Mechanisms of aspirin-sensitive asthma

Authors

  • Sun Ying,

    1. Department of Asthma, Allergy and Respiratory Science, Guy’s, King's and St Thomas’ School of Medicine, 5th Floor, Thomas Guy House, Guy's Hospital, London, UK
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  • Christopher J Corrigan,

    1. Department of Asthma, Allergy and Respiratory Science, Guy’s, King's and St Thomas’ School of Medicine, 5th Floor, Thomas Guy House, Guy's Hospital, London, UK
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  • Tak H Lee

    1. Department of Asthma, Allergy and Respiratory Science, Guy’s, King's and St Thomas’ School of Medicine, 5th Floor, Thomas Guy House, Guy's Hospital, London, UK
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Dr Sun Ying, Department of Asthma, Allergy and Respiratory Science, Guy’s, King's and St Thomas’ School of Medicine, 5th Floor, Thomas Guy House, Guy's Hospital, London, SE1 9RT, UK. Email: ying.sun@kcl.ac.uk

Abstract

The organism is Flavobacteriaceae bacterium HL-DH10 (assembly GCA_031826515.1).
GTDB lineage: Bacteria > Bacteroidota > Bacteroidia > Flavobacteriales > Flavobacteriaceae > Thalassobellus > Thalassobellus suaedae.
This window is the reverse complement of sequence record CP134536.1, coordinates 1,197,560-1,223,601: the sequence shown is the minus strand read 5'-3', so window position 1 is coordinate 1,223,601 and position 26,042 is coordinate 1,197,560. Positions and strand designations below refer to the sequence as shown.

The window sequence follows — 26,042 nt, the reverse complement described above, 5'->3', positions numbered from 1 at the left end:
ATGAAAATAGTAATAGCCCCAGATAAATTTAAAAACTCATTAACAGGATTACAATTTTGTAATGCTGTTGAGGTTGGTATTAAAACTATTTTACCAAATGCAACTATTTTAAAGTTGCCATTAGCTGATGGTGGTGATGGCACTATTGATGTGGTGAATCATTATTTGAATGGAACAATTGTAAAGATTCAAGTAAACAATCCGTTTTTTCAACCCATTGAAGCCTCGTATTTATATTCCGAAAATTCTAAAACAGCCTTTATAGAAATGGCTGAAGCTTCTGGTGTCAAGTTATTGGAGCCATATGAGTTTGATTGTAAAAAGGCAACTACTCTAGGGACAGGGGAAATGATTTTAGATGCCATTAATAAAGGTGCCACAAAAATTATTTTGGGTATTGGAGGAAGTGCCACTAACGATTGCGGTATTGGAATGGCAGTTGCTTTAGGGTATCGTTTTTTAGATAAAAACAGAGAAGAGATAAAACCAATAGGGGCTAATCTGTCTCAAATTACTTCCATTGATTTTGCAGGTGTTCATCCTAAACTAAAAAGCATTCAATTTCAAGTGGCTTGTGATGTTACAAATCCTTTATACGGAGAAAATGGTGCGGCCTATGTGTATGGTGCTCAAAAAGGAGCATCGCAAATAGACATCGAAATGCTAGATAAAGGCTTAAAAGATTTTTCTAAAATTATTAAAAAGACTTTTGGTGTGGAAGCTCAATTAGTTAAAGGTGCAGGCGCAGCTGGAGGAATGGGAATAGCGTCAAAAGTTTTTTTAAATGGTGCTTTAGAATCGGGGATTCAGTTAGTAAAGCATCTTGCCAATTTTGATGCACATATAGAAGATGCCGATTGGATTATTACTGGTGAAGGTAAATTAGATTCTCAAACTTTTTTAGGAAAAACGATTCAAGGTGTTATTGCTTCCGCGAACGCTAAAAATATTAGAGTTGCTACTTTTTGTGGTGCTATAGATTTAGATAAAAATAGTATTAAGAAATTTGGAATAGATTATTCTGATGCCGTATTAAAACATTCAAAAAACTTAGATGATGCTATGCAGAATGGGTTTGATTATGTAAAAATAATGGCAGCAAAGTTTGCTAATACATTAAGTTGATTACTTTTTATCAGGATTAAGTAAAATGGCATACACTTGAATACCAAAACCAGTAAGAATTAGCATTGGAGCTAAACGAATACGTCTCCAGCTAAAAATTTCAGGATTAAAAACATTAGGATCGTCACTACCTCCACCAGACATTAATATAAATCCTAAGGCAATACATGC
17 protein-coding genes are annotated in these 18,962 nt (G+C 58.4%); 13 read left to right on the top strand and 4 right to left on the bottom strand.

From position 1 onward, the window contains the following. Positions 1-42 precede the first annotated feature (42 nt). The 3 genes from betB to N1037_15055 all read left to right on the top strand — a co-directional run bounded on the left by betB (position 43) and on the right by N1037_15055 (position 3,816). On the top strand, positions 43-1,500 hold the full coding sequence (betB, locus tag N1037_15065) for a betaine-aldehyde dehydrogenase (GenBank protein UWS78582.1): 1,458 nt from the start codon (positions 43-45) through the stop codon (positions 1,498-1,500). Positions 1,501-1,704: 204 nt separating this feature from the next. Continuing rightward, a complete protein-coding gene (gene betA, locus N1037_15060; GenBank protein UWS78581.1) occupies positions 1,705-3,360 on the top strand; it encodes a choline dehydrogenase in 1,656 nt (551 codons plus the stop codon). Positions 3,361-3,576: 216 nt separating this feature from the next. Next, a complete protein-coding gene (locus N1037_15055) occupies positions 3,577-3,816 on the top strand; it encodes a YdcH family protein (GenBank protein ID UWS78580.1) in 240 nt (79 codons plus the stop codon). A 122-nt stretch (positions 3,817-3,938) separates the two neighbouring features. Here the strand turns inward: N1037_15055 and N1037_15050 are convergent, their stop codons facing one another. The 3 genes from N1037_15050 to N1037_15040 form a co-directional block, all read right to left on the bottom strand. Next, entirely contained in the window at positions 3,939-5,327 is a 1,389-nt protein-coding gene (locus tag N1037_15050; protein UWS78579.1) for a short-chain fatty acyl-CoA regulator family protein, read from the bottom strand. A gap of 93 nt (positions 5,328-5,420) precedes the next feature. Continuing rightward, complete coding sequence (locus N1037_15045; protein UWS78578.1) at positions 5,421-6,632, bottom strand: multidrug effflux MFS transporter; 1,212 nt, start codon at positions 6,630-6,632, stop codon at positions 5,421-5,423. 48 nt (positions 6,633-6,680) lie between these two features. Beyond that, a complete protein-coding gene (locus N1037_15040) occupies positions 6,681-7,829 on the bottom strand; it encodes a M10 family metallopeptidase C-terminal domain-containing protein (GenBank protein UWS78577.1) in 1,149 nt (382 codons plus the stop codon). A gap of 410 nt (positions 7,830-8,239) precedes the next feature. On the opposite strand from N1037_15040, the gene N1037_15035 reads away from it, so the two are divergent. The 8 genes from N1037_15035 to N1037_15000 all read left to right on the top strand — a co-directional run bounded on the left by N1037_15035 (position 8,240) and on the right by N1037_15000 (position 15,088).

It is now widely accepted that aspirin, along with other non-steroidal anti-inflammatory drugs (NSAIDs), may precipitate asthma attacks in a minority of susceptible individuals. The syndrome is part of a mucosal inflammatory disease that typically affects the nasal, as well as the bronchial, mucosa and sometimes the gut and skin also. Although the mucosal cellular infiltrate in aspirin-sensitive asthma and rhinitis resembles that of asthma and rhinitis in general, there is evidence of increased expression of asthma-relevant cytokines, such as interleukin-5 and granulocyte−macrophage colony stimulating factor, and a more intense infiltrate of mast cells and eosinophils. One key feature of aspirin-sensitive asthma is thought to be the overproduction of cysteinyl leukotrienes, principally by these local mast cells and eosinophils, but whether this represents a fundamental abnormality or is simply a consequence of greater numbers and activation of inflammatory cells is unclear. Genetic polymorphisms of the leukotriene C4 synthase gene, which result in elevated expression of this enzyme, may also play a role. In addition, overexpression of cysteinyl leukotriene receptors, particularly CysLT1, may contribute to an enhanced response of local inflammatory and structural cells to cysteinyl leukotrienes. Aspirin challenge in these patients is accompanied by acute further elevation of the already elevated baseline cysteinyl leukotriene synthesis, a phenomenon that is most closely related to the ability of aspirin and related NSAIDs to inhibit the cyclooxygenase enzyme COX-1. The reason for this is unknown, although it has been suggested that the COX-1 product prostaglandin E2 (PGE2) serves as a ‘brake’ to leukotriene synthesis and that somehow this mechanism is deficient in aspirin-sensitive asthmatics. A better understanding of the pathogenesis of aspirin-sensitive asthma will undoubtedly lead to better approaches to treatment. Aside from the use of drugs that inhibit cysteinyl leukotriene synthesis or block the action of cysteinyl leukotrienes on their receptors, recent data suggest that PGE2, and possibly lipoxin analogs, may also prove effective in the treatment of aspirin-sensitive asthma.

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